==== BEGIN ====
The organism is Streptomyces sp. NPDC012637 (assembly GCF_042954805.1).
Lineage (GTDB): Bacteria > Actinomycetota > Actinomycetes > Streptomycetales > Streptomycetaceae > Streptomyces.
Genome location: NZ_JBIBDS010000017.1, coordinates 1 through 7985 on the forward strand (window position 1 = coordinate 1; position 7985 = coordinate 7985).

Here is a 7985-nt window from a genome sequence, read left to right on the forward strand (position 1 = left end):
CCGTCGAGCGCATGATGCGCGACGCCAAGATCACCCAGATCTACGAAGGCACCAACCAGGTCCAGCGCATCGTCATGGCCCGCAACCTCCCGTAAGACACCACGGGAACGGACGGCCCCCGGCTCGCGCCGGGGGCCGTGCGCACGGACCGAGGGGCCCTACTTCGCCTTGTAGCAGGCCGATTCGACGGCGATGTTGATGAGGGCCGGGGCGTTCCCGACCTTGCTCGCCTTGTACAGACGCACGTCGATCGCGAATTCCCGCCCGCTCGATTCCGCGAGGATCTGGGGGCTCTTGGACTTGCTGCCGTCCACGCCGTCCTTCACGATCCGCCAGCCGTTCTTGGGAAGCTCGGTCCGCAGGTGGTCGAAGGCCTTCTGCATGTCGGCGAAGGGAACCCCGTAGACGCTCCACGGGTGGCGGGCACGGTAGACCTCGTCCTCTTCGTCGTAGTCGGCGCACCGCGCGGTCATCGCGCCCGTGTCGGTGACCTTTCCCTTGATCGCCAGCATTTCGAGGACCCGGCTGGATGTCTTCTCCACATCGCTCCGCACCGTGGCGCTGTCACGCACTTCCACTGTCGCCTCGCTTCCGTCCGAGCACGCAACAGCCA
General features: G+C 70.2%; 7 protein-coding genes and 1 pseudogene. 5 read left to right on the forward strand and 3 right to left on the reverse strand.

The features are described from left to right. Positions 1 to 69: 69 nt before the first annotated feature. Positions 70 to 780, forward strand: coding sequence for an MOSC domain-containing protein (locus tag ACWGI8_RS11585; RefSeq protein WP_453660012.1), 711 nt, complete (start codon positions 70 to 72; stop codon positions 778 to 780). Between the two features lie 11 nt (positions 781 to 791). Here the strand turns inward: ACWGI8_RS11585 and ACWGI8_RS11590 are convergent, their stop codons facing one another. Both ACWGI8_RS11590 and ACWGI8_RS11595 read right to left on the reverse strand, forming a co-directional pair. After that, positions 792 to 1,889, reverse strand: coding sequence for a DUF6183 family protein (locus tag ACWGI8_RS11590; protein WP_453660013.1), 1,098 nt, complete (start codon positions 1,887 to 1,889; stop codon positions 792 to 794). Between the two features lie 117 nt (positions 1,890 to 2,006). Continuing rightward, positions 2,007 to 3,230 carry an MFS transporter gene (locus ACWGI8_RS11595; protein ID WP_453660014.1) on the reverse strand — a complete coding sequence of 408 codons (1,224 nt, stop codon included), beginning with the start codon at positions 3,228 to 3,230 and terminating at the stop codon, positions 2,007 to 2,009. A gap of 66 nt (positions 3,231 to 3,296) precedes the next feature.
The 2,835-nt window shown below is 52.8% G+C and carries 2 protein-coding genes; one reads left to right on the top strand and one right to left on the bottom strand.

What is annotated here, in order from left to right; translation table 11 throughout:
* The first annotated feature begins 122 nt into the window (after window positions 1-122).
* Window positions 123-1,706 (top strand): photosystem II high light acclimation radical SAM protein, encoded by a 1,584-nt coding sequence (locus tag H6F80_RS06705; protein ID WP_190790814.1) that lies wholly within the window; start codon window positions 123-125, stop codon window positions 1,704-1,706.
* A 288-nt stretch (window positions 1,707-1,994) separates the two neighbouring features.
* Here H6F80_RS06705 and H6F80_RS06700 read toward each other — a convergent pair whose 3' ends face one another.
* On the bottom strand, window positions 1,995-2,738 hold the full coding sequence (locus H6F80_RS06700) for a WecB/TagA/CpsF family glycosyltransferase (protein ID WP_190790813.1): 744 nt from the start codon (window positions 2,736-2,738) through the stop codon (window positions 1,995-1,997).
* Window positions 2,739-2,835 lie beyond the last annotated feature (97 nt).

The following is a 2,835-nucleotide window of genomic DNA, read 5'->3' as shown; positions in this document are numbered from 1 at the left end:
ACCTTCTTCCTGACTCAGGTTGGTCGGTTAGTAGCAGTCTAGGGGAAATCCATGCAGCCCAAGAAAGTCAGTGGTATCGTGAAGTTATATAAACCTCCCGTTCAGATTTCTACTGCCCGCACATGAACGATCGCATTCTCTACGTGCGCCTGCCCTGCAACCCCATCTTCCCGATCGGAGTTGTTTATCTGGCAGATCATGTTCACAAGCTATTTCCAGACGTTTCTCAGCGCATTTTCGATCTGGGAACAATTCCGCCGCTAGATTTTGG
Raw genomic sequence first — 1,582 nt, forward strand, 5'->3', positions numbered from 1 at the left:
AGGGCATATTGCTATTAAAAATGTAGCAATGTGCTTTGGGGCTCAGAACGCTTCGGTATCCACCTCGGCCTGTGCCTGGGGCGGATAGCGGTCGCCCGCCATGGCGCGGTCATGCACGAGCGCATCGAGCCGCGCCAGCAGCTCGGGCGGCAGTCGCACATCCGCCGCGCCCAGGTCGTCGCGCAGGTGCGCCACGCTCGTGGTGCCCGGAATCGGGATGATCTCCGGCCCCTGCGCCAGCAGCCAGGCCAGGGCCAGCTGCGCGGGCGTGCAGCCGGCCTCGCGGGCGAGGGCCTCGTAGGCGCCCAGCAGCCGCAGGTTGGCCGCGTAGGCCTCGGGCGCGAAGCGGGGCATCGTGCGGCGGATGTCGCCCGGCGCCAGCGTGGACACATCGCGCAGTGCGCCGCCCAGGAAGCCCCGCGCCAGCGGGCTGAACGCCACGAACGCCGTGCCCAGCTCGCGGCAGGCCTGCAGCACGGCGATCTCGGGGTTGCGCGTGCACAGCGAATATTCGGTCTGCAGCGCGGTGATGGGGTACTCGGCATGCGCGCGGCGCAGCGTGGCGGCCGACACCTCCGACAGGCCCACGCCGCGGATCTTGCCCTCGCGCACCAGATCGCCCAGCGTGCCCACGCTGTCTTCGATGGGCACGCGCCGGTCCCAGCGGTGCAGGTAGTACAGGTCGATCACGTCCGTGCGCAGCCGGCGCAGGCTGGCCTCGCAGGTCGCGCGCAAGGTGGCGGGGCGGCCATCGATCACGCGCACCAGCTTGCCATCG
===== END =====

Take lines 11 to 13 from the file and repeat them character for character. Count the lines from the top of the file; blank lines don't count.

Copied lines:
* Window positions 123-1,706 (top strand): photosystem II high light acclimation radical SAM protein, encoded by a 1,584-nt coding sequence (locus tag H6F80_RS06705; protein ID WP_190790814.1) that lies wholly within the window; start codon window positions 123-125, stop codon window positions 1,704-1,706.
* A 288-nt stretch (window positions 1,707-1,994) separates the two neighbouring features.
* Here H6F80_RS06705 and H6F80_RS06700 read toward each other — a convergent pair whose 3' ends face one another.